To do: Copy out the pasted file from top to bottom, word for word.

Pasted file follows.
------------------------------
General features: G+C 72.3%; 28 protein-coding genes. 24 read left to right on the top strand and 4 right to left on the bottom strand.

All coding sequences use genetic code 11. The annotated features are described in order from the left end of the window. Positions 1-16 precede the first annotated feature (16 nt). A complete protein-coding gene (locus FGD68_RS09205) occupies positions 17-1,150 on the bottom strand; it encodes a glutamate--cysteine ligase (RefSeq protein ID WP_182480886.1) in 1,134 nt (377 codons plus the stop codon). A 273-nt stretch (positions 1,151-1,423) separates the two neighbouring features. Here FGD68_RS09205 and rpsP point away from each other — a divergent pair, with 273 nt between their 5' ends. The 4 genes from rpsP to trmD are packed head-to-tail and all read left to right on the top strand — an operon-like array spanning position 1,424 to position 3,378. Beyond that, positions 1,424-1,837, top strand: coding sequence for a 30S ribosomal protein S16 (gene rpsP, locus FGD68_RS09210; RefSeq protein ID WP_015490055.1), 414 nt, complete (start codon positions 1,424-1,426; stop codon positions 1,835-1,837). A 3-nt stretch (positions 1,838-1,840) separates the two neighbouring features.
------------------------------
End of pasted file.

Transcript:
General features: G+C 72.3%; 28 protein-coding genes. 24 read left to right on the top strand and 4 right to left on the bottom strand.

All coding sequences use genetic code 11. The annotated features are described in order from the left end of the window. Positions 1-16 precede the first annotated feature (16 nt). A complete protein-coding gene (locus FGD68_RS09205) occupies positions 17-1,150 on the bottom strand; it encodes a glutamate--cysteine ligase (RefSeq protein ID WP_182480886.1) in 1,134 nt (377 codons plus the stop codon). A 273-nt stretch (positions 1,151-1,423) separates the two neighbouring features. Here FGD68_RS09205 and rpsP point away from each other — a divergent pair, with 273 nt between their 5' ends. The 4 genes from rpsP to trmD are packed head-to-tail and all read left to right on the top strand — an operon-like array spanning position 1,424 to position 3,378. Beyond that, positions 1,424-1,837, top strand: coding sequence for a 30S ribosomal protein S16 (gene rpsP, locus FGD68_RS09210; RefSeq protein ID WP_015490055.1), 414 nt, complete (start codon positions 1,424-1,426; stop codon positions 1,835-1,837). A 3-nt stretch (positions 1,838-1,840) separates the two neighbouring features.